Tony Watson: 5-0, 0.86 ERA in 42 games (Charlie LeClaire-USA TODAY Sports)
The idea that Major League Baseball ties home-field advantage in the World Series to whichever league wins the All-Star Game is silly. The All-Star Game is an exhibition game, as anyone who has ever watched one of the Midsummer Classics will attest. If the game really counted, the managers would play their starters the entire game as they would in the regular season, and players would play with much more intensity.
Phillies manager Ryne Sandberg understands better than most how managers and players approach the All-Star Game because he played in 10 of them during his Hall of Fame career.
“It’s like a having a couple of mental days off,” Sandberg said. “Once the game starts, the competitiveness comes out and you want to do well, but it’s still not like a regular-season game. The intensity just isn’t the same.”
Pirates left-handed reliever Tony Watson and utility infielder Josh Harrison, though, can be thankful home-field advantage in the World Series is attached to the All-Star Game. With something on the line, managers are more apt to make strategic moves late in close games in an attempt to win.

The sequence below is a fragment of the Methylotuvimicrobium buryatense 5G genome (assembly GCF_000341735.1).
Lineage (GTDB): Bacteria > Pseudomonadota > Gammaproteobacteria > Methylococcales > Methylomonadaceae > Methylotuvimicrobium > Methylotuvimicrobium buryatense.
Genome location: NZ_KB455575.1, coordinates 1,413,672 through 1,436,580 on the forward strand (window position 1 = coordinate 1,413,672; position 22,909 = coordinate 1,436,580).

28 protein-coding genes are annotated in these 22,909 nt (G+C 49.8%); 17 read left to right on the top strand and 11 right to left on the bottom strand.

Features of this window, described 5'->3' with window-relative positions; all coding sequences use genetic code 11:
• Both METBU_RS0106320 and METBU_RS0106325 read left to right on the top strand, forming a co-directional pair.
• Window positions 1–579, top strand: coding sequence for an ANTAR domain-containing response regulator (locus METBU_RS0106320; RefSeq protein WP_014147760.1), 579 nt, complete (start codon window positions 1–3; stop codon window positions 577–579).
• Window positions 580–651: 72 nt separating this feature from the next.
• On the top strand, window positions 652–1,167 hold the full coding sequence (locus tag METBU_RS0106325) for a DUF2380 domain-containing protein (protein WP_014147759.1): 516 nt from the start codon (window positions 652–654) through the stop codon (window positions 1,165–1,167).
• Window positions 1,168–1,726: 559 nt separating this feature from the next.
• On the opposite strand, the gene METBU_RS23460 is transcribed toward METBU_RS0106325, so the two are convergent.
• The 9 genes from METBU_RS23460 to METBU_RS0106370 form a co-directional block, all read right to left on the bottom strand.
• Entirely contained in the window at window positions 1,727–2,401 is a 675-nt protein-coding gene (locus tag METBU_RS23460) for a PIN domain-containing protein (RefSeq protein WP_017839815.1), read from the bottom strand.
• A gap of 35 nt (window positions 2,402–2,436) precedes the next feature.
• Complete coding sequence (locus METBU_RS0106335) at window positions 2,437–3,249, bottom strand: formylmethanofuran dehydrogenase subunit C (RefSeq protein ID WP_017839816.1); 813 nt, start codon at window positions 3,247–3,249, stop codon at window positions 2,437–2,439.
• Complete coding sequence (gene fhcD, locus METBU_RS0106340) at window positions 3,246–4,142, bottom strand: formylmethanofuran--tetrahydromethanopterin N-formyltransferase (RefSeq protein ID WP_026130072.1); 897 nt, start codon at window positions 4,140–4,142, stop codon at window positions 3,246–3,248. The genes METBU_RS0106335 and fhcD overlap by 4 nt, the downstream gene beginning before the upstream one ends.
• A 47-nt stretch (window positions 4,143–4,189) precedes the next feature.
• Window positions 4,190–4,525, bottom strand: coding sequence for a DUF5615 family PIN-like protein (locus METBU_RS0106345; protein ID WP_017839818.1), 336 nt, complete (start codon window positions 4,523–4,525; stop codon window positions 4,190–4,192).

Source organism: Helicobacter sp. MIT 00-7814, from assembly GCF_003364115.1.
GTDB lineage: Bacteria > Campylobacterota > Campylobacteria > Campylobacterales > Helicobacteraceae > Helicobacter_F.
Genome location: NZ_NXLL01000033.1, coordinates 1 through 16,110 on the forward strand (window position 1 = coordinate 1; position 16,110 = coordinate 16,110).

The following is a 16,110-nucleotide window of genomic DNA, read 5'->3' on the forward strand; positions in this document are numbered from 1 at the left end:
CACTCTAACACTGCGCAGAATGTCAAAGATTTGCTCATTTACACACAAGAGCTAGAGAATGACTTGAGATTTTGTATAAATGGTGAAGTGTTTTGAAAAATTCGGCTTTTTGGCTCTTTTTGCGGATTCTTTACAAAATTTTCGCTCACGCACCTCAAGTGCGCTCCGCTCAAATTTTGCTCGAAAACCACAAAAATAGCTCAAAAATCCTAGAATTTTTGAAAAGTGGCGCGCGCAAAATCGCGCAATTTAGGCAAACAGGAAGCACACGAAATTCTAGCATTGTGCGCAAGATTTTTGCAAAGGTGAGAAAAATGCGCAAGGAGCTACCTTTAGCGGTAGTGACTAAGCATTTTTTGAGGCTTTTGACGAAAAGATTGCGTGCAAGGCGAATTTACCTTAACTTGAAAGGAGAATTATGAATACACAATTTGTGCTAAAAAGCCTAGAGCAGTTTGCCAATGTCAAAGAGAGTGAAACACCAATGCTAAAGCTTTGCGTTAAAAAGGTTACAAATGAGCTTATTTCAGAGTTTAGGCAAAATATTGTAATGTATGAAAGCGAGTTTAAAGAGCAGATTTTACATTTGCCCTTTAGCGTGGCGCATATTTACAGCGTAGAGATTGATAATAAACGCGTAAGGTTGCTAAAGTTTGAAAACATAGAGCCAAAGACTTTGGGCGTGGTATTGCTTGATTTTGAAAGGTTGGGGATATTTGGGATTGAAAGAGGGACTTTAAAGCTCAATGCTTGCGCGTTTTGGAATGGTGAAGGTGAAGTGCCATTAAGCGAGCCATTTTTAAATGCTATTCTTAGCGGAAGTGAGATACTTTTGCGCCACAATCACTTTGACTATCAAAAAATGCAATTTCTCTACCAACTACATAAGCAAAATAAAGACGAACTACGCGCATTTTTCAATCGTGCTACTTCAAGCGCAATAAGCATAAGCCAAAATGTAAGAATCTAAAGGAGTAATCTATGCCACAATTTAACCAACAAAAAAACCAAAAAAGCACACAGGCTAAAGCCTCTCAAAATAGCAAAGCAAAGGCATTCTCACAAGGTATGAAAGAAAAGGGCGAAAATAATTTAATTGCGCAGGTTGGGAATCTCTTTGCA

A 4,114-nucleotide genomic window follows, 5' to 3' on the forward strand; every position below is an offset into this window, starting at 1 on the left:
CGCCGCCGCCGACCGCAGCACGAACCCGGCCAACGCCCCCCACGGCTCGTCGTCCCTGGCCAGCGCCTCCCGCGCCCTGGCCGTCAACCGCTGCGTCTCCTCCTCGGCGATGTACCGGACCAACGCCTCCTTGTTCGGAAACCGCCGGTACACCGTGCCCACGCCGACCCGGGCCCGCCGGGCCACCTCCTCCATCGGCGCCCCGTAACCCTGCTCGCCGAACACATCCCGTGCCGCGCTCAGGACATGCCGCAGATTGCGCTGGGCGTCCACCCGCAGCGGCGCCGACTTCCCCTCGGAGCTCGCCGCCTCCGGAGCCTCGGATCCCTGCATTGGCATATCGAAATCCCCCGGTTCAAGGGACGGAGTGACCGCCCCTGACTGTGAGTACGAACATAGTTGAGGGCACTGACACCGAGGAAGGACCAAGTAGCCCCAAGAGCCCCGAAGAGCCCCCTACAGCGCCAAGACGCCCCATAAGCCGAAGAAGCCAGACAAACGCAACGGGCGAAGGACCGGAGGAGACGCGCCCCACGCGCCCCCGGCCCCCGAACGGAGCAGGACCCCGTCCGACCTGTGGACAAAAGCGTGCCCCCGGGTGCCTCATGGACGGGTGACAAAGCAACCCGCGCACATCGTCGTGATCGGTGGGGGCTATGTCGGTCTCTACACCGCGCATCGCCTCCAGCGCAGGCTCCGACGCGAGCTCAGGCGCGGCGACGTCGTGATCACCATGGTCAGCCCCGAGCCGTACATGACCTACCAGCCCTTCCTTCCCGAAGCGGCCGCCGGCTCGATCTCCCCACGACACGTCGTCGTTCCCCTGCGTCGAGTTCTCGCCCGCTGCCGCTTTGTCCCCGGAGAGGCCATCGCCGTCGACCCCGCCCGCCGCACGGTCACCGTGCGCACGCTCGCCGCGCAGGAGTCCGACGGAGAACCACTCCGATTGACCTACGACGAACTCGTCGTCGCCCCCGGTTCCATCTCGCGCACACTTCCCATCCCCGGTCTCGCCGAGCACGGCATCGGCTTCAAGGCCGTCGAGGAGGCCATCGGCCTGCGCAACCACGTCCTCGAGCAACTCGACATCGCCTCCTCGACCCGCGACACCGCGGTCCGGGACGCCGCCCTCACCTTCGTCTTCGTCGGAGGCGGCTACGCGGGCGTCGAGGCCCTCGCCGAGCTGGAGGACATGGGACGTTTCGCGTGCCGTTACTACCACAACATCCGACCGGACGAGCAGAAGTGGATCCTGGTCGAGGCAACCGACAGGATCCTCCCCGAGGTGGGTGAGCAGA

That’s where Watson and Harrison fit in on the National League roster after being selected to the team Sunday by manager Mike Matheny of the Cardinals.
Watson has yet to save a game all season and is relatively anonymous as a set-up man. But he has had a fantastic season in his role and gives the NL a second left-hander in the bullpen to go with Reds closer Aroldis Chapman.
Watson had held left-handed hitters to a .190 batting average and two extra-base hits in 48 plate appearances going into Monday night’s game at St. Louis. He was also 5-0 with a 0.89 ERA in 41 games and hadn’t allowed an earned run since April 22.
For as much energy he provides the Pirates, it’s hard to think of Harrison as an All-Star. He is having a solid season as he was hitting .298 with five home runs and nine stolen bases in 72 games prior to Monday’s game. Those numbers don’t scream All-Star.
But Harrison provides great positional flexibility with his ability to play second base, third base, shortstop, left field and right field.
In his own unconventional way, Harrison is an All-Star. And Watson is, too.